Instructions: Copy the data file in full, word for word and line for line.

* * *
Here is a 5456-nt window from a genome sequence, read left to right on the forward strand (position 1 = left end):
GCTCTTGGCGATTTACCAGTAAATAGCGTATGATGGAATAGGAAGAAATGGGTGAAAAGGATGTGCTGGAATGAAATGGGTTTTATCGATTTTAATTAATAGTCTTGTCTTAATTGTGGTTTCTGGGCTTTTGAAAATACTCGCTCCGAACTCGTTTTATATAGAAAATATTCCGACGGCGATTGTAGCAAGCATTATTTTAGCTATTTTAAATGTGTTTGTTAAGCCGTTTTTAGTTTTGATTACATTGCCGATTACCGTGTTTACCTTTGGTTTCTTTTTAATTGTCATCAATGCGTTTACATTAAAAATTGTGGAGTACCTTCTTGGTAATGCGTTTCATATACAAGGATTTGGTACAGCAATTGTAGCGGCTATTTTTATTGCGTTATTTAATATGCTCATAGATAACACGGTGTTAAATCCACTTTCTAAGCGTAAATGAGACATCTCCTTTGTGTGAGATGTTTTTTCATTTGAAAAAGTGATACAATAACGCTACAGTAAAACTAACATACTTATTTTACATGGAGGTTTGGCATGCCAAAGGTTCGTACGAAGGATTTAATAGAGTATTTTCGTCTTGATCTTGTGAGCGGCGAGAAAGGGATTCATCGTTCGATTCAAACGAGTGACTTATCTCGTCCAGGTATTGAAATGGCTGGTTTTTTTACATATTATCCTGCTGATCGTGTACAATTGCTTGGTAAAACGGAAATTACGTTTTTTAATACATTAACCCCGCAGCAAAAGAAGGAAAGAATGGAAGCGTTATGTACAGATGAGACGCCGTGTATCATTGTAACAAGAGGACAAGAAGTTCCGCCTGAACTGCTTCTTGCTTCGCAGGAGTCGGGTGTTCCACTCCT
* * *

Here is a 5456-nt window from a genome sequence, read left to right on the forward strand (position 1 = left end):
GCTCTTGGCGATTTACCAGTAAATAGCGTATGATGGAATAGGAAGAAATGGGTGAAAAGGATGTGCTGGAATGAAATGGGTTTTATCGATTTTAATTAATAGTCTTGTCTTAATTGTGGTTTCTGGGCTTTTGAAAATACTCGCTCCGAACTCGTTTTATATAGAAAATATTCCGACGGCGATTGTAGCAAGCATTATTTTAGCTATTTTAAATGTGTTTGTTAAGCCGTTTTTAGTTTTGATTACATTGCCGATTACCGTGTTTACCTTTGGTTTCTTTTTAATTGTCATCAATGCGTTTACATTAAAAATTGTGGAGTACCTTCTTGGTAATGCGTTTCATATACAAGGATTTGGTACAGCAATTGTAGCGGCTATTTTTATTGCGTTATTTAATATGCTCATAGATAACACGGTGTTAAATCCACTTTCTAAGCGTAAATGAGACATCTCCTTTGTGTGAGATGTTTTTTCATTTGAAAAAGTGATACAATAACGCTACAGTAAAACTAACATACTTATTTTACATGGAGGTTTGGCATGCCAAAGGTTCGTACGAAGGATTTAATAGAGTATTTTCGTCTTGATCTTGTGAGCGGCGAGAAAGGGATTCATCGTTCGATTCAAACGAGTGACTTATCTCGTCCAGGTATTGAAATGGCTGGTTTTTTTACATATTATCCTGCTGATCGTGTACAATTGCTTGGTAAAACGGAAATTACGTTTTTTAATACATTAACCCCGCAGCAAAAGAAGGAAAGAATGGAAGCGTTATGTACAGATGAGACGCCGTGTATCATTGTAACAAGAGGACAAGAAGTTCCGCCTGAACTGCTTCTTGCTTCGCAGGAGTCGGGTGTTCCACTCCT